In a saute pan, add the olive oil and bring it to 360-degrees F for frying. Dust the balls in flour and add to the oil. Brown on all sides, leaving room in the pan to roll them around. Pull from the pan and drain on paper towels.

Serve with pita and cucumber yogurt sauce.

Cucumber Sauce:
Combine all ingredients in a bowl and mix well.

Chicken Fried Steak with Cream Gravy

I have come to realize that in my life, for every success I achieve, there is a failure I must suffer..

Seriously.

Case in point: I really outdid myself making dinner last week. I prepared chicken fried steak, buttermilk mashed potatoes, cream gravy, and braised greens with bacon. J and the posse loved it.

And were still talking about it two days later.

Impressive, considering it was the first time I’ve ever attempted southern style cooking before. But it was one of those dinners that was well worth the time investment – and believe me, there was a serious amount of time involved.

And let’s not even get started on the mess……

Anyway, it’s a good thing that dinner was so good, because the next evening, I attempted a new recipe for cheese enchiladas. Another big time/mess investment.

Aaaaaannnnd suffice to say, I won’t be making them again.

Per the family’s request.

Ouch….

Chicken Fried Steak – adapted from Homesick Texan

Note: I found out the hard way that you really can’t coat the meat too far in advance – the flour gets gummy and then falls off while the steak is cooking.

  • 1 1/2 pounds top-round steak
  • 2 cups all-purpose flour
  • 1 teaspoon black pepper
  • 1/2 teaspoon cayenne pepper
  • 3 large eggs, beaten
  • 1/2 cup buttermilk
  • Vegetable oil, for frying

Cut the top-round steak into four pieces. Pound the steak with a meat tenderizer until flattened and almost doubled in size. Season the squashed steak on both sides with black pepper to taste.

Place the flour in a large bowl and add the black pepper and cayenne. In another large bowl, mix the eggs with the buttermilk.

Take a piece of the tenderized steak and dredge it in the flour mixture, turning it to coat. Then dip the coated steak in the egg mixture, allowing any excess to drip off. Dip it back into the flour again. Place on a wire rack and repeat with the remaining steak.

Pour enough oil in a large skillet, preferably cast-iron, to reach a depth of 1/2-inch. Heat it to 300°F (149°C). Line a rack with paper towels. Take the coated steak and gently place them in the skillet, being careful not to crowd the skillet. You may need to work in batches. Be careful, as there will be a lot of popping and hissing when you add the steaks to the hot oil. After about 3 or 4 minutes, gently turn the steaks with tongs and cook for 5 more minutes.

Remove the steaks from the skillet and drain on a paper-towel-lined plate. (If cooking the steaks in batches, you can opt to keep the cooked steaks warm in an oven set at 200°F (93°C) while you cook the remaining steaks.) Serve the steaks smothered in cream gravy.

Cream Gravy – adapted from Homesick Texas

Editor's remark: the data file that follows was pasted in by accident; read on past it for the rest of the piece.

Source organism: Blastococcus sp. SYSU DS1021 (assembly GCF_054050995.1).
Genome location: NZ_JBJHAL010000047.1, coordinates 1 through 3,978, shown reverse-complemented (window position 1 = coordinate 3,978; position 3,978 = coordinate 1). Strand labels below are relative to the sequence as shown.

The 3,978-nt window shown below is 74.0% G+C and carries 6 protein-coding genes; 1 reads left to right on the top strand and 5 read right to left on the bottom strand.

• 2 tbs. vegetable oil
  • 2 tbs. all-purpose flour
  • 1 1/2 cups whole milk
  • Black pepper, to taste

Heat the oil in a medium saucepan on medium heat until warm. Stir in the flour and cook, continuously stirring, for a couple of minutes until a dark roux forms.

Slowly add the milk to the skillet, stirring with a whisk to mix it with the roux. Be sure to press out any lumps. Turn the heat down to low and continue stirring until the mixture has thickened, a couple more minutes. Add salt and black pepper to taste. If the gravy is too thick for your tastes, you can thin it by adding more milk, a tablespoon at a time.

Our favorite Meatloaf

Meatloaf seems to incite very strong feelings within my family.

And by that statement, I mean they either love it (Dad, J and Alexander), thoroughly dislike it (Mom), or are completely neutral about it (Sabrina and I).

Because when meatloaf is good, it’s really, really good. And when it’s bad, it’s….. inedible. And believe me, I’ve made my share of inedible meatloaves.

Let’s not talk about it those versions …..

However, after much trial and error, I think I’ve finally nailed it. And even though I don’t have a picture, suffice to say this is the recipe I will keep coming back to again and again.

Our Favorite Meatloaf – adapted from Ina Garten

3 tbs olive oil
3 cups chopped yellow onions
1 tsp chopped fresh thyme leaves
1 teaspoon freshly ground black pepper
3 tbs. Worcestershire sauce
1/3 cup milk
2 tbs. ketchup
2 1/2 pounds ground chuck
1/2 cup plain dry bread crumbs
2 large eggs, beaten
1/2 cup ketchup
5-6 slices thick cut bacon

Preheat the oven to 400 degrees F.

Heat the olive oil in a medium saute pan. Add the onions, thyme, and pepper and cook over medium-low heat, stirring occasionally, for 8 to 10 minutes, until the onions are translucent but not brown. Off the heat, add the Worcestershire sauce, milk, and ketchup. Allow to cool slightly.

In a large bowl, combine the ground chuck, onion mixture, bread crumbs, and eggs, and mix lightly with a fork. Don’t mash or the meat loaf will be dense. Shape the mixture into a rectangular loaf on a sheet pan covered with foil. Spread the ketchup evenly on top, and lay the bacon slices on top of the ketchup. Bake for 45 minutes, until the internal temperature is 160 degrees F and the meat loaf is cooked through.